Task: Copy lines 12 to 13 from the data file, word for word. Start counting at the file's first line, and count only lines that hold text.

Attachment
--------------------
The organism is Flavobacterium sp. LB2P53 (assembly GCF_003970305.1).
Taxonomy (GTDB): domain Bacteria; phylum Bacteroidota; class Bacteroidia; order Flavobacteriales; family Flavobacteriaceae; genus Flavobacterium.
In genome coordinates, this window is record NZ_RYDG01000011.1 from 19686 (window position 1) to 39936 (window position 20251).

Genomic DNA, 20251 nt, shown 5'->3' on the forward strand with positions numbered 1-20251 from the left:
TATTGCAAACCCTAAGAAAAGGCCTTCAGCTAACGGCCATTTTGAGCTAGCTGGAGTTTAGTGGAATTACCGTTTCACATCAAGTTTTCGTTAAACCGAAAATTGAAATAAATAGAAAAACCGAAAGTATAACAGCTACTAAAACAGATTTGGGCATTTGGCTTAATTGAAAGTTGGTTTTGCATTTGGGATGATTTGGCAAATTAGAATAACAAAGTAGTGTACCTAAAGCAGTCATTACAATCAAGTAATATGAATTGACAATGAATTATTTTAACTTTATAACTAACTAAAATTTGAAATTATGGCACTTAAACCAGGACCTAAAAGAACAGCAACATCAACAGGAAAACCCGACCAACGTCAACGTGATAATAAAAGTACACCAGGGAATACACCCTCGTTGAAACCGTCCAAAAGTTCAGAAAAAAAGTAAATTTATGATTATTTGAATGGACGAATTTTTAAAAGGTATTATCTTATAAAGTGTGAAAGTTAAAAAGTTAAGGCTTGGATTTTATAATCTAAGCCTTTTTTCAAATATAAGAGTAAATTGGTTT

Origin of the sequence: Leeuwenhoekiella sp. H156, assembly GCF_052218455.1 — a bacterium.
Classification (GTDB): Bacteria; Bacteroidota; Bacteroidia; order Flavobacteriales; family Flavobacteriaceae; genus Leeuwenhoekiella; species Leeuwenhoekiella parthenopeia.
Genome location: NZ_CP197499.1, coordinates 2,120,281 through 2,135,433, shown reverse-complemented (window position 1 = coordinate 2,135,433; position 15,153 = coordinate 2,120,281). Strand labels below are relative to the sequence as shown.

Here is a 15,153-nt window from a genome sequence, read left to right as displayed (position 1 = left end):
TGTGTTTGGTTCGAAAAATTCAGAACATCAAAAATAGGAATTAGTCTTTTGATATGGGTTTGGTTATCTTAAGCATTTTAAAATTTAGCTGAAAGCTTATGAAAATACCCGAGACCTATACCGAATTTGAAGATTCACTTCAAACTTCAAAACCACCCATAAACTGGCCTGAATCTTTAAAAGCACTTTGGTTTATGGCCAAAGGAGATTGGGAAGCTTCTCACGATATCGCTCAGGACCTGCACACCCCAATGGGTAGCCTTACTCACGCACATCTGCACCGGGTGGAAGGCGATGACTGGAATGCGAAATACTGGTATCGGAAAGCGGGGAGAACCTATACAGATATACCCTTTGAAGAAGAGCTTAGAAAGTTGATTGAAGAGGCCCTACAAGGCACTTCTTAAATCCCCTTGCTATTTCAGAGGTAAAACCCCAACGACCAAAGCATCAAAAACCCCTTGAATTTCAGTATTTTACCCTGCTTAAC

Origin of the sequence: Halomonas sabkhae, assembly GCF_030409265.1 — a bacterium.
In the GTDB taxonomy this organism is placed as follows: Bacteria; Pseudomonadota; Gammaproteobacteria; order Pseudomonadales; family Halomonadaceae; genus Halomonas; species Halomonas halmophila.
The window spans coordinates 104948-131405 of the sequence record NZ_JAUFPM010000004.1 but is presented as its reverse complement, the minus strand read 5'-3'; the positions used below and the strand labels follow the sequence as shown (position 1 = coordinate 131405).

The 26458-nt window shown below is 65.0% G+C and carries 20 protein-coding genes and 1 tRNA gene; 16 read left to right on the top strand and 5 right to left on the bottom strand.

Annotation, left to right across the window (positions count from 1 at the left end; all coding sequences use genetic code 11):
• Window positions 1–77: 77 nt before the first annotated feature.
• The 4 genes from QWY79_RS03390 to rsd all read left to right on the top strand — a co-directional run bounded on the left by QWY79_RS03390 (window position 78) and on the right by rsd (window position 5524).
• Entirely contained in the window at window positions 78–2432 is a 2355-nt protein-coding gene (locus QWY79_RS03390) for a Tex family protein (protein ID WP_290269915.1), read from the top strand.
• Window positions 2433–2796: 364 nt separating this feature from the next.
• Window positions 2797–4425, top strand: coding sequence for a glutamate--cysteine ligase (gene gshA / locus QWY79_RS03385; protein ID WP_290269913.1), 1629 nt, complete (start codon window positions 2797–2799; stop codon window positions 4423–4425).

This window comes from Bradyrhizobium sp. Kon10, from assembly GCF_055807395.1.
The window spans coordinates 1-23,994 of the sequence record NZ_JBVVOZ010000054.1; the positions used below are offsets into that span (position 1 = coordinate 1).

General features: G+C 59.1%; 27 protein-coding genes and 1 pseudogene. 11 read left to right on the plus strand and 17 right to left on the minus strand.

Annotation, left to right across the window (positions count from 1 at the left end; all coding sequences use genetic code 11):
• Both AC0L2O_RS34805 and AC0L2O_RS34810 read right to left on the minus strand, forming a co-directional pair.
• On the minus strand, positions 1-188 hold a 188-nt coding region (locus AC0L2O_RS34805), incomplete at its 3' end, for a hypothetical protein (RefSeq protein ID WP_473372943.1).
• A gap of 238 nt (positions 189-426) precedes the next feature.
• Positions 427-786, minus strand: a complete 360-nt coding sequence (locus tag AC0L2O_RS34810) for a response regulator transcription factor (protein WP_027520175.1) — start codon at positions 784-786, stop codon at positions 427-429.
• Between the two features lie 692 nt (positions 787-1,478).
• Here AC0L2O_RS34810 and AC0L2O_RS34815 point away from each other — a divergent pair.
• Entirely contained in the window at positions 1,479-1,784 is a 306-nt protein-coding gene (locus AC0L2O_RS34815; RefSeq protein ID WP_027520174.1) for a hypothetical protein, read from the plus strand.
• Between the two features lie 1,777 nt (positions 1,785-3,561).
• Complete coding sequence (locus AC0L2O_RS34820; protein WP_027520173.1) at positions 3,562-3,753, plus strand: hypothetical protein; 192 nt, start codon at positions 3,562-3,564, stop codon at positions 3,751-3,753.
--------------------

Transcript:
In the GTDB taxonomy this organism is placed as follows: Bacteria; Pseudomonadota; Gammaproteobacteria; order Pseudomonadales; family Halomonadaceae; genus Halomonas; species Halomonas halmophila.
The window spans coordinates 104948-131405 of the sequence record NZ_JAUFPM010000004.1 but is presented as its reverse complement, the minus strand read 5'-3'; the positions used below and the strand labels follow the sequence as shown (position 1 = coordinate 131405).